The repression of the Church was part of the Great Terror
The vast majority of Great Terror's victims were not Party members and their associates but ordinary citizens. They were the victims of the mass operations against 'kulaks' and nationalities between August 1937 and November 1938.
The 'kulak operation' (Order 00447) accounts for half of all arrests (669,929) and more than half the executions (376,202) during 1937-38. The targeted groups ('former kulaks, criminals and other anti-Soviet elements') were divided into two: those to be shot; and those to be sent to labour camps for 8 to 10 years. Each district was given quotas for arrests but these could be increased by local officials. The district NKVDs would compile lists, arrests were made, interrogrations carried out, and new names added to the lists from the 'testimonies' obtained by torture.
Most of the victims were former 'kulaks' and their families who had recently returned from special settlements and Gulag labour camps. Stalin was afraid that the country would be swamped by disgruntled and embittered 'kulaks' who might pose a threat in time of war.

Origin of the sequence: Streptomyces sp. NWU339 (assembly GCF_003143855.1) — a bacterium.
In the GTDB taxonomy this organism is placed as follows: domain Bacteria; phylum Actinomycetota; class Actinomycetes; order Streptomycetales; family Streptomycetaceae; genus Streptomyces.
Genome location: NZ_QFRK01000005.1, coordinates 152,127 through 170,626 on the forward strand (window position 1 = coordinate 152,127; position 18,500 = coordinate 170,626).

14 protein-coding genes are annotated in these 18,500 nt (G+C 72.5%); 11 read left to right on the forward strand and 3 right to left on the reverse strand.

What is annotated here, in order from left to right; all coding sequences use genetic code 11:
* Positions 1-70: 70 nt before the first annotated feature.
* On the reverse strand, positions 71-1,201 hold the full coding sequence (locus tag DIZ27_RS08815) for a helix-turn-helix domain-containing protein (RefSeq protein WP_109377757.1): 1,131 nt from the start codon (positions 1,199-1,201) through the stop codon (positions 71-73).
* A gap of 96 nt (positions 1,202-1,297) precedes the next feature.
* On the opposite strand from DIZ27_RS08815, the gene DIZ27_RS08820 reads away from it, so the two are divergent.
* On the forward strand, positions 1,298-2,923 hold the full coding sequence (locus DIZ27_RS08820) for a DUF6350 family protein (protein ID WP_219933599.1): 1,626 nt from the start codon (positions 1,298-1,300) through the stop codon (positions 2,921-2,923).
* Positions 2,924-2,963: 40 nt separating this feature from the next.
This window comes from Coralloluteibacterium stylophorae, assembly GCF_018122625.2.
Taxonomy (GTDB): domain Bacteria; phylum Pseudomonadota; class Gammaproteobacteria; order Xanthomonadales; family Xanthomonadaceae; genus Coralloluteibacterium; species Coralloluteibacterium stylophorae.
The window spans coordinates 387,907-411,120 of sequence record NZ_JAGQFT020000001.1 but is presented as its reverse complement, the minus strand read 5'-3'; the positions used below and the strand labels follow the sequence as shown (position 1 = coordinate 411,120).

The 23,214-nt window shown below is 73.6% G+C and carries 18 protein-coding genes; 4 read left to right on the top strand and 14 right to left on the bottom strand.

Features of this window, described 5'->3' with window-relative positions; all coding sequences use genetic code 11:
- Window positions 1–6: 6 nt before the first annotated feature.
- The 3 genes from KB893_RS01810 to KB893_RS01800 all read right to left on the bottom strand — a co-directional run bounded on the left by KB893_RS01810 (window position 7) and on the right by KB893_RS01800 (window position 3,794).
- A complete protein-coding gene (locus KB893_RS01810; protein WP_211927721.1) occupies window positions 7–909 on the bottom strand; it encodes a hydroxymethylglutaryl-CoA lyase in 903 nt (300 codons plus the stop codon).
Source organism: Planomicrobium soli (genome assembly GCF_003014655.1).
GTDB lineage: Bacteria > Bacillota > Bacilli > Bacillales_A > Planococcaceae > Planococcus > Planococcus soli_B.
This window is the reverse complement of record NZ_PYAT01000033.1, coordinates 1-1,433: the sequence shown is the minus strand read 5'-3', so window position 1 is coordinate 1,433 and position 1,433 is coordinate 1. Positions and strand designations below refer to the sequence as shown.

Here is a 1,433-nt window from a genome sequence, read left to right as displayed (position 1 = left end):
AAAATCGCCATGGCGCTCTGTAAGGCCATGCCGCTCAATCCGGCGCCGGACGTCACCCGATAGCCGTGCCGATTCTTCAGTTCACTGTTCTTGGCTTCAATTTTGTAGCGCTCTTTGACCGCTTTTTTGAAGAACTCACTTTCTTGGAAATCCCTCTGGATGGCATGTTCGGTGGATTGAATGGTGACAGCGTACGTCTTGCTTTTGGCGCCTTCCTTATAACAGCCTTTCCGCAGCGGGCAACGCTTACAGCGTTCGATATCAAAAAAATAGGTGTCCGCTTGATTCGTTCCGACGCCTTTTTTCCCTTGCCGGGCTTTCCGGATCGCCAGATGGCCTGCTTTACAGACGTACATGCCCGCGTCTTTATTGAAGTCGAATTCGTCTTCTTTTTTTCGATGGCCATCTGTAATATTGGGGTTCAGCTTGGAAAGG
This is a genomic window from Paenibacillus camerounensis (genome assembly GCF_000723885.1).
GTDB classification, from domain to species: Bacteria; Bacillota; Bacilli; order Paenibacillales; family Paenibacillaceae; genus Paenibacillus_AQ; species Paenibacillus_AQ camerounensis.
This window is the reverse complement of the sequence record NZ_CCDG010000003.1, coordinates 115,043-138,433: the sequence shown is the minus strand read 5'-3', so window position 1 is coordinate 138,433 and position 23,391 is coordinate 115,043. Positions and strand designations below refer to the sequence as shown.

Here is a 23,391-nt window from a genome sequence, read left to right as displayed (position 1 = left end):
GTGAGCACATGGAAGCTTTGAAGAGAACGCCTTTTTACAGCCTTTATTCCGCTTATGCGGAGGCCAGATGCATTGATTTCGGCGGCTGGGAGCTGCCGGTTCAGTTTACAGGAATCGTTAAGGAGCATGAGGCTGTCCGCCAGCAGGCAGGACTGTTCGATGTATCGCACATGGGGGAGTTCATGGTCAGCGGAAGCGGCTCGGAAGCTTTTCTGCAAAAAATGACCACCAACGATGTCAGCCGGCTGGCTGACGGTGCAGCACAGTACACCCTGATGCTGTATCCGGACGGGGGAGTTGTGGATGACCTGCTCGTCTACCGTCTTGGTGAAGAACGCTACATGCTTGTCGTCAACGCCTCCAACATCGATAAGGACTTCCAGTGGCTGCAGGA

There were also large-scale 'national operations' - wholesale deportations of Soviet minorities who were deemed potential 'spies' in the event of war: Poles, Germans, Finns and Latvians, Armenians and Greeks, Koreans, Chinese, even Kharbin Russians, who had returned to the Soviet Union from Manchuria.
Stalin's distrust of the Poles was particularly strong. He saw them as a potential fifth column of the 'semi-fascist' Polish state, which he feared would unite with Nazi Germany to attack the Soviet Union. As a result of the 'national operation' against the Poles, launched by Directive 00486 in August 1937, almost 140,000 people were deported from their homes, sent to labour camps, imprisoned or executed in 1937-38.